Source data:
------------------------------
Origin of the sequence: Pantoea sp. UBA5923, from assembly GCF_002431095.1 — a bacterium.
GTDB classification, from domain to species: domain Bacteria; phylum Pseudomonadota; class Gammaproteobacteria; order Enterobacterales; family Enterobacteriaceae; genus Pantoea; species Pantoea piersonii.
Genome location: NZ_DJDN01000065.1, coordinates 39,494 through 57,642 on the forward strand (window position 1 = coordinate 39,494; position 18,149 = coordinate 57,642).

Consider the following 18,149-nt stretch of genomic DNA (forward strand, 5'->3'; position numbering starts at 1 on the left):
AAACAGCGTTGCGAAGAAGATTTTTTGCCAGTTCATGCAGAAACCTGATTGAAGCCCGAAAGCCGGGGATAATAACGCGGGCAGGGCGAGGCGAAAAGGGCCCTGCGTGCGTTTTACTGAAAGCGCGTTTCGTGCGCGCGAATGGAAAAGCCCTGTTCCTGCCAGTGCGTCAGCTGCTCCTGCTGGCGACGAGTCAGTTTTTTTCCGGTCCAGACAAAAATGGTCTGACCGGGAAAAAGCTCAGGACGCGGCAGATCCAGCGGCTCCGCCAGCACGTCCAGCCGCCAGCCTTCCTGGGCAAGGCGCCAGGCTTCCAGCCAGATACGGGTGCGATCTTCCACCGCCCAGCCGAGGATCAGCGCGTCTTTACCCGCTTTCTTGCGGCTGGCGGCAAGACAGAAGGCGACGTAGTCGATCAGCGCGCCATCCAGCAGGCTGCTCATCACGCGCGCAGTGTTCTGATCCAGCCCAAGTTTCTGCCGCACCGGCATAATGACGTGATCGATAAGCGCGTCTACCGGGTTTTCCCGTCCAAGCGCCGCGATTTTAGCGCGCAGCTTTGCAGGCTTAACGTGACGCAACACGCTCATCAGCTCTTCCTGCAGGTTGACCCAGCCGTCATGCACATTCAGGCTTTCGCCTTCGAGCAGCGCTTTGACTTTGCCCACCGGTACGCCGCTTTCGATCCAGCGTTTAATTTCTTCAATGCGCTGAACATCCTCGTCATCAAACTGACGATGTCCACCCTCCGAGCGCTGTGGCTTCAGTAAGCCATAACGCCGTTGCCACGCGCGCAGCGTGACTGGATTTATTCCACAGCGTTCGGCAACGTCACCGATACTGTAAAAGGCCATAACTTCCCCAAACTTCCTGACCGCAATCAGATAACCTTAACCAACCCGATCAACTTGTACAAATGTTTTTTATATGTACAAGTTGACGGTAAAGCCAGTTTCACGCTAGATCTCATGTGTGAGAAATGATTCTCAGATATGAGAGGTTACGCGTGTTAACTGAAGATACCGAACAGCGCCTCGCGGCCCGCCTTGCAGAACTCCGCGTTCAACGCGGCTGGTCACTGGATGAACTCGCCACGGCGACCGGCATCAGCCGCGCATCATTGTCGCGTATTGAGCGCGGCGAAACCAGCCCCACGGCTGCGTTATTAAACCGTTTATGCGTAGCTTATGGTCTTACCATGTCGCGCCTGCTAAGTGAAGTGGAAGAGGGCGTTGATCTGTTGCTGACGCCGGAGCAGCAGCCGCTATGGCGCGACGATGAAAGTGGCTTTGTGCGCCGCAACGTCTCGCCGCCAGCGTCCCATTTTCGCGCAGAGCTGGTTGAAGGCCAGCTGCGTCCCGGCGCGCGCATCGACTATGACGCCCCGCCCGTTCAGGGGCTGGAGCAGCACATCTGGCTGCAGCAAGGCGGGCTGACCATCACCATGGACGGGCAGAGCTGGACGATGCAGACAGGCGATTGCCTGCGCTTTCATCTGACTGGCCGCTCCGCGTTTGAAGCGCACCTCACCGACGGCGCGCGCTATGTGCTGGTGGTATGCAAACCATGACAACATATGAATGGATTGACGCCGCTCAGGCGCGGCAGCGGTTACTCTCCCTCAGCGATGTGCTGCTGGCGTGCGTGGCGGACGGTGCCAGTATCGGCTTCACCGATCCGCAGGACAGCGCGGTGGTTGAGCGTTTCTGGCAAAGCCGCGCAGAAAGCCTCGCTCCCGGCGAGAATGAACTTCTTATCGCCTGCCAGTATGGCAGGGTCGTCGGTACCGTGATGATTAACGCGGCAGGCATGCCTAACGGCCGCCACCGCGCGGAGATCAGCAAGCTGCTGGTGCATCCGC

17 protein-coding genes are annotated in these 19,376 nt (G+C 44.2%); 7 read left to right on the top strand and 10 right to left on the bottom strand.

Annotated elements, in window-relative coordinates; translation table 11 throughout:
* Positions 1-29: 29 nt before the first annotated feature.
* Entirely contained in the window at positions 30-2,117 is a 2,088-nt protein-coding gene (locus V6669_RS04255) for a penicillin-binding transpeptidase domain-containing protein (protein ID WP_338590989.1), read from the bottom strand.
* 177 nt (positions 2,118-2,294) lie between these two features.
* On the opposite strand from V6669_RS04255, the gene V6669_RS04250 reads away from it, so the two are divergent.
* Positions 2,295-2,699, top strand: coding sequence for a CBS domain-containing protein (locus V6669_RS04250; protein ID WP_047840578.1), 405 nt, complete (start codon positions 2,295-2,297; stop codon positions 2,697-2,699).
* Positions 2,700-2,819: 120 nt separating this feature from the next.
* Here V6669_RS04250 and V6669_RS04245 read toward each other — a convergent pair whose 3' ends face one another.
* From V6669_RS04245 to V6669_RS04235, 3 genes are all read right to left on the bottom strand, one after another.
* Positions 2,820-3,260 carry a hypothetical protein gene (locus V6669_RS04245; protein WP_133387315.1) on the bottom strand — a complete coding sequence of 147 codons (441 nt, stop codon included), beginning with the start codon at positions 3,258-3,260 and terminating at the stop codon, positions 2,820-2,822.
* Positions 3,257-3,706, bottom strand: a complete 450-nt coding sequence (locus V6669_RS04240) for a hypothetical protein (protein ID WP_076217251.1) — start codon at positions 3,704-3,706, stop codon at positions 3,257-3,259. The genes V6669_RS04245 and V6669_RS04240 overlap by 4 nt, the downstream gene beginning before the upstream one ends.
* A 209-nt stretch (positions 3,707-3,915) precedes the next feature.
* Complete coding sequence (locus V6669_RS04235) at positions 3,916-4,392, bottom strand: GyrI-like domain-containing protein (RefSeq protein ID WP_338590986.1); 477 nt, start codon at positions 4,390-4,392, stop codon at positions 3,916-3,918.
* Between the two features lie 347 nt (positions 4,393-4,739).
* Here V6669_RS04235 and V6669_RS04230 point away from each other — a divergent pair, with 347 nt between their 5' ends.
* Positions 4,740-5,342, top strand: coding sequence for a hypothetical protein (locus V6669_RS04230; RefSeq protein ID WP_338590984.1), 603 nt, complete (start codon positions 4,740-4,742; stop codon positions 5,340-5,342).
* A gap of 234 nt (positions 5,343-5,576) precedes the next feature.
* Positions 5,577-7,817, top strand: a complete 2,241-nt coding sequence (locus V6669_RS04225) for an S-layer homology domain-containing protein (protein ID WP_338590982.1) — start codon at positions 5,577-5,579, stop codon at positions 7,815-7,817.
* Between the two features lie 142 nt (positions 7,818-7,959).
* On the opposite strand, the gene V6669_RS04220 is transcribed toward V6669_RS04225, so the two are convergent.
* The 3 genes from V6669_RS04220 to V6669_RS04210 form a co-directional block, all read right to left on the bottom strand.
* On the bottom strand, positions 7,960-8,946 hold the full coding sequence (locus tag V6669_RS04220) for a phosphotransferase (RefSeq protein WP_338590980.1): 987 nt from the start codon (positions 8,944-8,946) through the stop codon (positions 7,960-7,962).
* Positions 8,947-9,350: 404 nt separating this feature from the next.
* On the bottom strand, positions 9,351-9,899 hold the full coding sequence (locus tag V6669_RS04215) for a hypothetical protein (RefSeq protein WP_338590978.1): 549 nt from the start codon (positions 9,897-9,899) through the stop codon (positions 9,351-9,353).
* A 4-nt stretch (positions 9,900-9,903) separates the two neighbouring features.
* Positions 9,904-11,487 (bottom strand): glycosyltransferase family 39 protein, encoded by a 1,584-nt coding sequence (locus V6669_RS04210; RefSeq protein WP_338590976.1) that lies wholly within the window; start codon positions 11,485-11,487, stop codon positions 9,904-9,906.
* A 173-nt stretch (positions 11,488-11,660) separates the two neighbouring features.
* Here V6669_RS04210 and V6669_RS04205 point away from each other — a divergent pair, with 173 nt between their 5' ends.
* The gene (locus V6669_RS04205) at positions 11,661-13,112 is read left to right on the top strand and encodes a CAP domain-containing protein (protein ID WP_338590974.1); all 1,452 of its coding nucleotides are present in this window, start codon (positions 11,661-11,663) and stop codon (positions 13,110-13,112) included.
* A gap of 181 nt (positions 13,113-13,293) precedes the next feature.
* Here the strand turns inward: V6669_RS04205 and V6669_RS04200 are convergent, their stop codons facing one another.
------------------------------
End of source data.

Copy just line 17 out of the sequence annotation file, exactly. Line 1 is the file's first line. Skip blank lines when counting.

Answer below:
* Positions 3,257-3,706, bottom strand: a complete 450-nt coding sequence (locus V6669_RS04240) for a hypothetical protein (protein ID WP_076217251.1) — start codon at positions 3,704-3,706, stop codon at positions 3,257-3,259. The genes V6669_RS04245 and V6669_RS04240 overlap by 4 nt, the downstream gene beginning before the upstream one ends.